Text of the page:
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Second John

The Virtue of Intolerance

2 John 1: 7-13

It is a cherished American notion that everyone is entitled to his opinion. From that we have somehow derived the idea that all such opinions are equally true and valuable. How it is that we have regressed from the right of free speech to the equality of idiots, I do not know. But in the church we are required, on specific occasions, to be intolerant. John describes such a situation here:

(2 John 1:7-13 NIV) Many deceivers, who do not acknowledge Jesus Christ as coming in the flesh, have gone out into the world. Any such person is the deceiver and the antichrist. {8} Watch out that you do not lose what you have worked for, but that you may be rewarded fully. {9} Anyone who runs ahead and does not continue in the teaching of Christ does not have God; whoever continues in the teaching has both the Father and the Son. {10} If anyone comes to you and does not bring this teaching, do not take him into your house or welcome him. {11} Anyone who welcomes him shares in his wicked work. {12} I have much to write to you, but I do not want to use paper and ink. Instead, I hope to visit you and talk with you face to face, so that our joy may be complete. {13} The children of your chosen sister send their greetings.


Let us make one thing clear: John is not talking about someone whose opinion varies from ours in some minor detail. He is clearly laying out – as our Lord did – the idea that we will encounter those who will attempt to deceive us with regard to our Lord. We need, therefore, to examine this in some detail.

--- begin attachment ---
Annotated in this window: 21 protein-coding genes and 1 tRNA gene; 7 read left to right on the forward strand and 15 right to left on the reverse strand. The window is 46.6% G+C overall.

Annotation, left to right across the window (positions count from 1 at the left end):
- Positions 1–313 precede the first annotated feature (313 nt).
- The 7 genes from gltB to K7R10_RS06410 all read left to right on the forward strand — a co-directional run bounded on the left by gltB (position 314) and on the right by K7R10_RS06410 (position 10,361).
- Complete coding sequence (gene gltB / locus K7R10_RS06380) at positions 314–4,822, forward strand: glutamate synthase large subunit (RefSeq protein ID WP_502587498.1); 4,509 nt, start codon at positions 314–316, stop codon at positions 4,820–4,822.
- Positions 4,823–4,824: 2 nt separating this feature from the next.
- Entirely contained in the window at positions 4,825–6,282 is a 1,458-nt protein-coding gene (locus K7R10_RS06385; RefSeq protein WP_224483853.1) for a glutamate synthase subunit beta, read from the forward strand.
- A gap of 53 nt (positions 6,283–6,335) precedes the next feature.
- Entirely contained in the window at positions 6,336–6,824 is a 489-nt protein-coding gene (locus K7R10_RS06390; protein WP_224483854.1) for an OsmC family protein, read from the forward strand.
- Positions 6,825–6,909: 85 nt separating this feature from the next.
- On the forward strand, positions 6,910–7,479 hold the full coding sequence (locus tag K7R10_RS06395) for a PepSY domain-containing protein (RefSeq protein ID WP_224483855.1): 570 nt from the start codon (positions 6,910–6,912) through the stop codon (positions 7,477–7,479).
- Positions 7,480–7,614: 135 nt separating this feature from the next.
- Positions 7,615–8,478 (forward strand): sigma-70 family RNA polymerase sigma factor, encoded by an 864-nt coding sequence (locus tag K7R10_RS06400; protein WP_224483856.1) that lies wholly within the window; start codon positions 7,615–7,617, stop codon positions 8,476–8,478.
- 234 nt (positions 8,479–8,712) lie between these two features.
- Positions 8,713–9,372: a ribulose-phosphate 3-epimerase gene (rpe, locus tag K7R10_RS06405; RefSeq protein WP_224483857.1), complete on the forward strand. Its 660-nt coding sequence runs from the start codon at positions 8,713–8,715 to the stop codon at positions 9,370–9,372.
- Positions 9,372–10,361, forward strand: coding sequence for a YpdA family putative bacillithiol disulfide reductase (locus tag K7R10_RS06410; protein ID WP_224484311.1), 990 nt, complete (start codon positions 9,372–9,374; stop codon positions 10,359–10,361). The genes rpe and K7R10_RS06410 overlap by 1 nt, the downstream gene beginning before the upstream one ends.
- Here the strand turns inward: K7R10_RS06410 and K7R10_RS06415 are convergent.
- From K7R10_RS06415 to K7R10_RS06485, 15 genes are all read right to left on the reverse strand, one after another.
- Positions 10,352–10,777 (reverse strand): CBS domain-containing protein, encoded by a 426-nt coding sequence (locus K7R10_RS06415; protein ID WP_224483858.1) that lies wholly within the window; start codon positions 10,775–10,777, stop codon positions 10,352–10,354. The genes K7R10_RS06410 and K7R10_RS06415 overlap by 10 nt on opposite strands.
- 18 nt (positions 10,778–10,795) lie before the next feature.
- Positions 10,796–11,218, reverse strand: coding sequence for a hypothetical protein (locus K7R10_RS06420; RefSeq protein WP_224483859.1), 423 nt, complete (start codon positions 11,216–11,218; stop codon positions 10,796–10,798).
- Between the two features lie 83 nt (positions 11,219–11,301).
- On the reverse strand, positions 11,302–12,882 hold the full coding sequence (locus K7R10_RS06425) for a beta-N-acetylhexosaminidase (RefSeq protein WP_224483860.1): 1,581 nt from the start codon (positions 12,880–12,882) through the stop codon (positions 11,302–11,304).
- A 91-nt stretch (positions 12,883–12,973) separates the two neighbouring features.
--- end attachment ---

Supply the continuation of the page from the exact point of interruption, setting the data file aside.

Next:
The Deceivers

What kind of people are these? We have a few clues from the Scripture:

  • First, these are often greedy people. With greed there comes a certain unscrupulousness – anything for money. It leads the greedy down the trail of lies for profit.
  • Next, these are those who will lie to make their point. John is very specific here. He is talking about those who add to the Scripture in one way or another. How often have we seen those who have a “special revelation” from God!
  • Finally, as our Lord said, by their fruits you will know them. They will eventually be shown as those who bring the church into disrepute.
The Deception

It’s important for us to realize that John is not talking about every little point of doctrine here. The Scripture is sufficiently deep and wide that honest, learned scholars will disagree as to its particular meaning at particular points. At the best, this reflects the fact that God is infinite and eternal, and we are not. So what, then, are the specific items that are cause for such a charge?

  • As identified here, the first is that Jesus did not come in the flesh. (The previous lesson details some of the consequences of this).
  • Next, there is also the denial that Jesus is the Christ, the Messiah promised to the Jews. This specifically relates to the Atonement.